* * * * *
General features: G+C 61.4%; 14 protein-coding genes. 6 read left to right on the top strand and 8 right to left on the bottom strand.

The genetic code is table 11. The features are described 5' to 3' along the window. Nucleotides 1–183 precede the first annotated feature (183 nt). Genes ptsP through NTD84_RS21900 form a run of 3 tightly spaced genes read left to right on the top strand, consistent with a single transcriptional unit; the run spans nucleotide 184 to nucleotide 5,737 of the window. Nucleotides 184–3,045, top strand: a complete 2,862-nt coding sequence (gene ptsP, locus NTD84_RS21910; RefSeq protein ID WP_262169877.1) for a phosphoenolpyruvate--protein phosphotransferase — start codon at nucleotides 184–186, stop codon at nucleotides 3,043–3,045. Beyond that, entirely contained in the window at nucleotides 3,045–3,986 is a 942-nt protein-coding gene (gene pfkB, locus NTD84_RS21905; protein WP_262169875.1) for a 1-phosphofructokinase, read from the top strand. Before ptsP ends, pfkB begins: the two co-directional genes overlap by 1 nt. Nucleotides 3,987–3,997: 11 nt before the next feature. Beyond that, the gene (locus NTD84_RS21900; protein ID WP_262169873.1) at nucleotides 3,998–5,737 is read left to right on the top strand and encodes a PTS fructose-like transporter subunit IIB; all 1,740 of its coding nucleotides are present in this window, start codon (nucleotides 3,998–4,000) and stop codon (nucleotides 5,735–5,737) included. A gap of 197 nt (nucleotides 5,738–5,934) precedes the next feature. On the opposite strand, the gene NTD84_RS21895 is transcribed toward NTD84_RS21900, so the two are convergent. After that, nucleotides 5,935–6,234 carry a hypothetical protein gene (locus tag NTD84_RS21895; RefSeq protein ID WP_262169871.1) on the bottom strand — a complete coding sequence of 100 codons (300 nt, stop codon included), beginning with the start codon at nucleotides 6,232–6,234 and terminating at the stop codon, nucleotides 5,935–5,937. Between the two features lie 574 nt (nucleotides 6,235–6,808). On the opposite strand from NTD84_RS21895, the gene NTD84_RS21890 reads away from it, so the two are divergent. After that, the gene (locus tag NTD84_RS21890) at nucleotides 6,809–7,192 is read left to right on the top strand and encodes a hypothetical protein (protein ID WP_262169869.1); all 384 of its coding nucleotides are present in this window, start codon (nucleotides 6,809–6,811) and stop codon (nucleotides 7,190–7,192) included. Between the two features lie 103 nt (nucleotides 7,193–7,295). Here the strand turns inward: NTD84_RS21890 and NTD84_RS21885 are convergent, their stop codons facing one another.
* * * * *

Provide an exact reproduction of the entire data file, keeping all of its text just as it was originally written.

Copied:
General features: G+C 61.4%; 14 protein-coding genes. 6 read left to right on the top strand and 8 right to left on the bottom strand.

The genetic code is table 11. The features are described 5' to 3' along the window. Nucleotides 1–183 precede the first annotated feature (183 nt). Genes ptsP through NTD84_RS21900 form a run of 3 tightly spaced genes read left to right on the top strand, consistent with a single transcriptional unit; the run spans nucleotide 184 to nucleotide 5,737 of the window. Nucleotides 184–3,045, top strand: a complete 2,862-nt coding sequence (gene ptsP, locus NTD84_RS21910; RefSeq protein ID WP_262169877.1) for a phosphoenolpyruvate--protein phosphotransferase — start codon at nucleotides 184–186, stop codon at nucleotides 3,043–3,045. Beyond that, entirely contained in the window at nucleotides 3,045–3,986 is a 942-nt protein-coding gene (gene pfkB, locus NTD84_RS21905; protein WP_262169875.1) for a 1-phosphofructokinase, read from the top strand. Before ptsP ends, pfkB begins: the two co-directional genes overlap by 1 nt. Nucleotides 3,987–3,997: 11 nt before the next feature. Beyond that, the gene (locus NTD84_RS21900; protein ID WP_262169873.1) at nucleotides 3,998–5,737 is read left to right on the top strand and encodes a PTS fructose-like transporter subunit IIB; all 1,740 of its coding nucleotides are present in this window, start codon (nucleotides 3,998–4,000) and stop codon (nucleotides 5,735–5,737) included. A gap of 197 nt (nucleotides 5,738–5,934) precedes the next feature. On the opposite strand, the gene NTD84_RS21895 is transcribed toward NTD84_RS21900, so the two are convergent. After that, nucleotides 5,935–6,234 carry a hypothetical protein gene (locus tag NTD84_RS21895; RefSeq protein ID WP_262169871.1) on the bottom strand — a complete coding sequence of 100 codons (300 nt, stop codon included), beginning with the start codon at nucleotides 6,232–6,234 and terminating at the stop codon, nucleotides 5,935–5,937. Between the two features lie 574 nt (nucleotides 6,235–6,808). On the opposite strand from NTD84_RS21895, the gene NTD84_RS21890 reads away from it, so the two are divergent. After that, the gene (locus tag NTD84_RS21890) at nucleotides 6,809–7,192 is read left to right on the top strand and encodes a hypothetical protein (protein ID WP_262169869.1); all 384 of its coding nucleotides are present in this window, start codon (nucleotides 6,809–6,811) and stop codon (nucleotides 7,190–7,192) included. Between the two features lie 103 nt (nucleotides 7,193–7,295). Here the strand turns inward: NTD84_RS21890 and NTD84_RS21885 are convergent, their stop codons facing one another.